So, what are we to do when the usual process of feeling grateful from the outside-in doesn’t genuinely work?
What if our current life challenges, hardships and feeling of grief put gratitude legitimately outside our reach?
Do we jump off the sinking ship we believe we are on by clinging to a life raft of gratitude?
Sometimes intentionally shifting our focus to what we are grateful for is the exact rope ladder we need to climb out of the dark hole we are in. There are many masterful teachers with powerful gratitude exercises intended to decrease our despair and boost our bliss. Feeling grateful for the abundance in our external, material world is beautiful, important and holds a practical place in our spiritual practice.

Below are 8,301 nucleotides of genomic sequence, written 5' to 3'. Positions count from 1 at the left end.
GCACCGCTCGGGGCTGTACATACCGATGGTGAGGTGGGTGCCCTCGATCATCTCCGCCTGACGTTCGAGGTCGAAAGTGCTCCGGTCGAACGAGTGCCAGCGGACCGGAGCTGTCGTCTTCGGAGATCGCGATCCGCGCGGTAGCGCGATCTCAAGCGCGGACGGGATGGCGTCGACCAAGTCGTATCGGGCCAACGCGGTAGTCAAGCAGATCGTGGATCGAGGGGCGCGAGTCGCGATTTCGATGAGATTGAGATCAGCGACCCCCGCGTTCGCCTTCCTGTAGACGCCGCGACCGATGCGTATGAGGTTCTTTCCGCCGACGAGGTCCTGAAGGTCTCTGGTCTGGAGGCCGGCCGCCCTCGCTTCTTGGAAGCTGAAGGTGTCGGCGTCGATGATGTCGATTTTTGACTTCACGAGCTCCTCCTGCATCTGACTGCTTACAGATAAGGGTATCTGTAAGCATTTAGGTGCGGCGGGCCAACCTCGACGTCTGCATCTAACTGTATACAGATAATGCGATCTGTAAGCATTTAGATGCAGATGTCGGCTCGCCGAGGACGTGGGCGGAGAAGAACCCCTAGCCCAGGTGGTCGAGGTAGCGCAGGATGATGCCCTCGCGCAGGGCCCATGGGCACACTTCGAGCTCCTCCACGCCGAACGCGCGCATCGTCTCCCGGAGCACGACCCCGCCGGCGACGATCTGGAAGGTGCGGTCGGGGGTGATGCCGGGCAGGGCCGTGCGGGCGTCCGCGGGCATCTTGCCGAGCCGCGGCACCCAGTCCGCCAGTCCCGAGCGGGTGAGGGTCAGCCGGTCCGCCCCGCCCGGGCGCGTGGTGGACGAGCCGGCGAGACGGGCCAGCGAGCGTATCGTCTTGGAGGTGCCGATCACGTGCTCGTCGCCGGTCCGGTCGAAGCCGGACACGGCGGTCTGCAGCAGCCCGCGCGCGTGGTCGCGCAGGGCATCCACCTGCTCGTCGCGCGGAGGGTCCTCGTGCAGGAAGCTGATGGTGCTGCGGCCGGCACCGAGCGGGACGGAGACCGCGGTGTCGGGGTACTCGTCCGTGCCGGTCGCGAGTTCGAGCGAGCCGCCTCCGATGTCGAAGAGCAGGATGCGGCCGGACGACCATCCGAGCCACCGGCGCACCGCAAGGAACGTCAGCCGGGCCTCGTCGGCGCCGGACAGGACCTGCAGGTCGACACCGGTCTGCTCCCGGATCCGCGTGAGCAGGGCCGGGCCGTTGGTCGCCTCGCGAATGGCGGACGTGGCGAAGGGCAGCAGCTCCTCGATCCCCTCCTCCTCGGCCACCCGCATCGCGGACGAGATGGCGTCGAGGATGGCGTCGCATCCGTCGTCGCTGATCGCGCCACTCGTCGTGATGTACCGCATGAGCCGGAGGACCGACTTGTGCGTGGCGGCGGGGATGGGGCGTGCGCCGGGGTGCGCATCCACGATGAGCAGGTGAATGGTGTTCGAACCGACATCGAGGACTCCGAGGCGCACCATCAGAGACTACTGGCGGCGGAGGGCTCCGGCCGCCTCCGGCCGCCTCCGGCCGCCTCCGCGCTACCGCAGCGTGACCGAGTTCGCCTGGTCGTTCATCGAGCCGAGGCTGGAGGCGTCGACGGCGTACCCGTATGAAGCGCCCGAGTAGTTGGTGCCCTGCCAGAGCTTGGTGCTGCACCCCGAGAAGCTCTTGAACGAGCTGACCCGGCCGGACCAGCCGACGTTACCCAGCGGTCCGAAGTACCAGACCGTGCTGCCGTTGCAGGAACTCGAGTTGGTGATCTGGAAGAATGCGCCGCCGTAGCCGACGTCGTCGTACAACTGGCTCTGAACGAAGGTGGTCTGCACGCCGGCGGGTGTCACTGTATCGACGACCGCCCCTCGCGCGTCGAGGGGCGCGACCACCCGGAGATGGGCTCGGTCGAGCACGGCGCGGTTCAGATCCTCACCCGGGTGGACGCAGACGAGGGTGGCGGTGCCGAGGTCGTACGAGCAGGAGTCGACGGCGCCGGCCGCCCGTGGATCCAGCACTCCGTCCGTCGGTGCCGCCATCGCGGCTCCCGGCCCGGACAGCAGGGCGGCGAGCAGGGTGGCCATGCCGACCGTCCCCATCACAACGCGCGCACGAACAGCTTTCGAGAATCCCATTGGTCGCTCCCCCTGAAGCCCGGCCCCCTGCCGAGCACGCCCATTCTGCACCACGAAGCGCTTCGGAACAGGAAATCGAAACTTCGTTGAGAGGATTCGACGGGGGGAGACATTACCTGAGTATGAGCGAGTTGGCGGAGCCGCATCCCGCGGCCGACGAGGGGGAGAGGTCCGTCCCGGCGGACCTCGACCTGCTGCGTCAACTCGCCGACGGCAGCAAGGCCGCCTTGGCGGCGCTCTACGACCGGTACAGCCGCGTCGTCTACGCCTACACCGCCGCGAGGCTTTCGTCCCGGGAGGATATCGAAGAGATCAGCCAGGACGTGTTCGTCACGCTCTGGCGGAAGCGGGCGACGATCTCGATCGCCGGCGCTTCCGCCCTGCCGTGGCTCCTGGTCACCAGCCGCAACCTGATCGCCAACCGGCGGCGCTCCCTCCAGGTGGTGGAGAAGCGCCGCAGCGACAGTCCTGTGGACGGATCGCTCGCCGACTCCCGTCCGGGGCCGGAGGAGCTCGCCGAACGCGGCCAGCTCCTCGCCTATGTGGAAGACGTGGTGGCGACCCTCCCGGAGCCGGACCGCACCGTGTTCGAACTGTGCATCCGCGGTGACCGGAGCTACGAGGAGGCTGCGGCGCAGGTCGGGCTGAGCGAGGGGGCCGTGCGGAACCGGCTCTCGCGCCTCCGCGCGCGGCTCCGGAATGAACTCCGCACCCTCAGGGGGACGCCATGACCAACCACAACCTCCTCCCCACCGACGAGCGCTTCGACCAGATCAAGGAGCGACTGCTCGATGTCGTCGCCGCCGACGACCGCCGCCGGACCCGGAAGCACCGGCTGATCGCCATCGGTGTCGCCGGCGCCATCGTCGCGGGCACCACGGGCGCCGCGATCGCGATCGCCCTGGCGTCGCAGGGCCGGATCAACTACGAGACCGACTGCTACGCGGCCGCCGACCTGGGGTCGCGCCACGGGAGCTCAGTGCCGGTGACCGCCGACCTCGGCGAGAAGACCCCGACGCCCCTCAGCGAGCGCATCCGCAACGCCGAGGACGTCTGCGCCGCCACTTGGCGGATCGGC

And, it is not the only way
Presence is also a doorway to gratitude. Uncomplicated, spacious presence that can be found in any moment and at any time, regardless of what is transpiring in our outer world. Feeling stressed, thankless or tired to the bone? Get present. Jealous, lonely or profoundly disappointed? Get present. Angry, resentful or apathetic? Presence, presence and oh yeah, presence.
Allowing yourself to be as you are and feel what you feel enables much more than our small self would have us believe. Big things tend to happen when we meet ourselves with acceptance instead of judgment, flexibility instead of perfectionism and trust instead of disbelief. Not only do we give ourselves the radical opportunity to increase our levels of resiliency and self-acceptance, but we may just touch into that soul-twinkling gratitude we’ve been seeking all along.